The primary role of a DVSA authorised testing facility (ATF) is to ensure that heavy goods vehicles, trailers and public service vehicles, such as buses and coaches, are roadworthy, and meet safety and environmental standards.
The first step to set up and run an ATF, so you can host MOT tests in your own right, is to apply to DVSA. It will carry out an assessment and most likely a site inspection before deciding whether or not to give the go-ahead.
Of course, only DVSA’s own accredited staff can carry out these tests, during which they need to inspect the underside of the vehicle by using an ATF DVSA test pit to ensure a vehicle is roadworthy. So, becoming an ATF in the first instance calls for acceptance of this ‘pecking order’, plus the financial commitment that goes with it.
Once authorised, an ATF can have DVSA staff carry out tests on its own vehicles and offer a testing service to third parties (using DVSA staff), where customers’ vehicles are tested at the ATF, instead of at a DVSA test station.
Back to more on that up-front investment. Anyone intending to set up as an ATF will need a testing area that’s at least two metres wider than the vehicles to be tested within a permanent weatherproof building, the relevant and approved testing equipment, as well as offices from which DVSA staff can visit and work. The Garage Equipment Association (GEA) publishes comprehensive lists of equipment that is approved for MOT testing (www.is.gd/tumofe). A key stipulation is that any new or replacement equipment an ATF purchases must be shown on these lists, kept in good working order and be properly calibrated.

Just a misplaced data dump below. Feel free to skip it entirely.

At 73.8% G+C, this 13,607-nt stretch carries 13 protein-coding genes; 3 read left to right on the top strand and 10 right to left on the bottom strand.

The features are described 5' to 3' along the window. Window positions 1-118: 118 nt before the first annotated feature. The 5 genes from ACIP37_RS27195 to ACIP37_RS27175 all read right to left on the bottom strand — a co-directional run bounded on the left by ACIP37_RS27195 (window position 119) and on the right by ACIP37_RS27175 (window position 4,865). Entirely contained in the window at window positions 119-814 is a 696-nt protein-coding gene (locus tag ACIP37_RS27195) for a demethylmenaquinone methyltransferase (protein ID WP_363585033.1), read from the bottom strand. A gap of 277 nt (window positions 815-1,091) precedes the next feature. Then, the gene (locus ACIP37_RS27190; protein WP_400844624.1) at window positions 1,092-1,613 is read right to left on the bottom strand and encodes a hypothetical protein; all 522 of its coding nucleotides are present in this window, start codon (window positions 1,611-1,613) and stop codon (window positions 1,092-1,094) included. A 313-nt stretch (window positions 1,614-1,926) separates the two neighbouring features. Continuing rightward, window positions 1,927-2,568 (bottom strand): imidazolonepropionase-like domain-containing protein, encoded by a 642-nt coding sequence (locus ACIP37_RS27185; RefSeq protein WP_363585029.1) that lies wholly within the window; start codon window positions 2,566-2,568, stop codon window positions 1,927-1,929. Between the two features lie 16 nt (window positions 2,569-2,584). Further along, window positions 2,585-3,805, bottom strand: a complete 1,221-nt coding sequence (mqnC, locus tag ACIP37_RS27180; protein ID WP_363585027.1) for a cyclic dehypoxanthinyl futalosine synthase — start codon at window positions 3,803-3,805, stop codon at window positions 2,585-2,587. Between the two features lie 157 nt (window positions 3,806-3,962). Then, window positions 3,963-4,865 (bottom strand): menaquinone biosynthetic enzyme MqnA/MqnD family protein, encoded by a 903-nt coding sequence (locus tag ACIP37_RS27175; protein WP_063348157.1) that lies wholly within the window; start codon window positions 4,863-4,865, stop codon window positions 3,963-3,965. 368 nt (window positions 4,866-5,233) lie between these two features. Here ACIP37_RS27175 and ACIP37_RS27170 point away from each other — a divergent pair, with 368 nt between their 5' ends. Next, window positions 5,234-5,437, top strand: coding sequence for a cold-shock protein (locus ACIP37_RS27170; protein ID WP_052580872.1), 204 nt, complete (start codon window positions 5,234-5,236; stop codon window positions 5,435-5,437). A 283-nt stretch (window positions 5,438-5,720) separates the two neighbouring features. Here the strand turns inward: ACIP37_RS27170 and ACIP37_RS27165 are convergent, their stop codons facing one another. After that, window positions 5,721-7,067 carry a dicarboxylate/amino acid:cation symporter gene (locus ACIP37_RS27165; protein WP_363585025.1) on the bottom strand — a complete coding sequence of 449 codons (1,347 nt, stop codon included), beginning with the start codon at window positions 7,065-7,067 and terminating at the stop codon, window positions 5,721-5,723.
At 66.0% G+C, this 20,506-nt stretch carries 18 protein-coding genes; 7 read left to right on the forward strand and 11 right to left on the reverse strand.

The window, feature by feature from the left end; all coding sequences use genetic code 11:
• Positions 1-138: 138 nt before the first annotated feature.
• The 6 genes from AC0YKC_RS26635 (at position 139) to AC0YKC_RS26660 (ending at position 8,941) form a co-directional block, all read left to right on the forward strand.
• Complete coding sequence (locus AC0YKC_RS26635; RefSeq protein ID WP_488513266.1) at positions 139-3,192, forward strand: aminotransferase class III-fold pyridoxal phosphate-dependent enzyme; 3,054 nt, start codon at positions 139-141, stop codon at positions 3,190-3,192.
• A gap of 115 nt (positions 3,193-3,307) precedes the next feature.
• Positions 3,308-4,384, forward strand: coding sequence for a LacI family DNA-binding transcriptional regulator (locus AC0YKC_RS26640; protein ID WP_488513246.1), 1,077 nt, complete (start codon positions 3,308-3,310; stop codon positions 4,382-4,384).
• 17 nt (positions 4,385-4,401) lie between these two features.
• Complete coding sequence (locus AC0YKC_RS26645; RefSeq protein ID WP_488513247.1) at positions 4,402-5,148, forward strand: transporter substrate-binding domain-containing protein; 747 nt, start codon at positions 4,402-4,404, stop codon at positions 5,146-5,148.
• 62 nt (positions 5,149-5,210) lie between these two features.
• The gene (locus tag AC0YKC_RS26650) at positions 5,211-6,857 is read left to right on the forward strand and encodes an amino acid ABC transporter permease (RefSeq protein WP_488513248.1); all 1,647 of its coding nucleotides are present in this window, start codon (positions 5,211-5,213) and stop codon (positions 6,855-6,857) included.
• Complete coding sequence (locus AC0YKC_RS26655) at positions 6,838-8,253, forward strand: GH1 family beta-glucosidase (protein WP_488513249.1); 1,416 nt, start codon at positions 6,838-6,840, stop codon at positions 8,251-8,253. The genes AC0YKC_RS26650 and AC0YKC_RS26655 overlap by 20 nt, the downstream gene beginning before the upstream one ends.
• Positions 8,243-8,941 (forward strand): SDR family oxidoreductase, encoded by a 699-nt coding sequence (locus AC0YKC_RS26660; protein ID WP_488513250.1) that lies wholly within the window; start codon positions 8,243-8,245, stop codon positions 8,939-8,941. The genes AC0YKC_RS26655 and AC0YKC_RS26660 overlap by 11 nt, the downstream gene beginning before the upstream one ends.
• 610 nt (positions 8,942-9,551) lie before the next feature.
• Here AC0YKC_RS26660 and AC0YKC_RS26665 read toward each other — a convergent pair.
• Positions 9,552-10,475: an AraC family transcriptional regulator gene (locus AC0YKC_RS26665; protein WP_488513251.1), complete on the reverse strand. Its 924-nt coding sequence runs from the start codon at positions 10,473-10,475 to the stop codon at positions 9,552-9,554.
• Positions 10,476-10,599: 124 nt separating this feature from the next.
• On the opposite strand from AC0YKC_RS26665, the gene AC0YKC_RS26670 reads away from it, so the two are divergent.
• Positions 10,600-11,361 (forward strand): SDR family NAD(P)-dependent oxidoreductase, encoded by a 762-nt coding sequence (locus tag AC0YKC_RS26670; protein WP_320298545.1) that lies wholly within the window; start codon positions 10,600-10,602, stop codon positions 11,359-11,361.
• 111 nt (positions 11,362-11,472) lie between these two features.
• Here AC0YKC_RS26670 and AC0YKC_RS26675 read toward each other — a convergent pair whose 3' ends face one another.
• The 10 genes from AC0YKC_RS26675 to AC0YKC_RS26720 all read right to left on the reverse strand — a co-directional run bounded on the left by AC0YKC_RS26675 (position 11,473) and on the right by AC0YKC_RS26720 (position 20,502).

Some types of equipment can connect directly to the service that you use to record MOT results (see www.is.gd/hahace). This means these can be automatically transferred, without the need for manual data entry. Worth noting is that DVSA is introducing a rule specifying any new or replacement equipment bought by an ATF must be able to connect to the service. For example, this became obligatory for roller brake testers on 1 October 2019 and for decelerometers on 1 February this year. Deadlines for diesel smoke meters, exhaust gas analysers and headlamps are under consideration, but no dates have yet been confirmed. For more information, see also www.is.gd/jukasi.
BONE OF CONTENTION
Some ATFs have argued the case for carrying out the tests themselves, on the basis that empowering them to do so would ensure bookings were better managed and cancellations minimised. However, the DVSA points to its latest annual satisfaction survey with ATFs (conducted this year, prior to the pandemic), which “revealed that 84% of ATFs find the quarterly booking cycle easy to plan and manage, with the majority being satisfied with the days and times they are allocated. Overall satisfaction with bookings rose from 34% in 2018 to 83% in 2020”, according to a DVSA spokesperson.
Nor does DVSA data, shared with the trade bodies, support any apparent issues relating to cancellations. “DVSA cancelled 14 testing hours in the three full months prior to the start of lockdown [December 2019 to February 2020]. During the same period, ATFs cancelled 3,445 testing hours,” the spokesperson continues.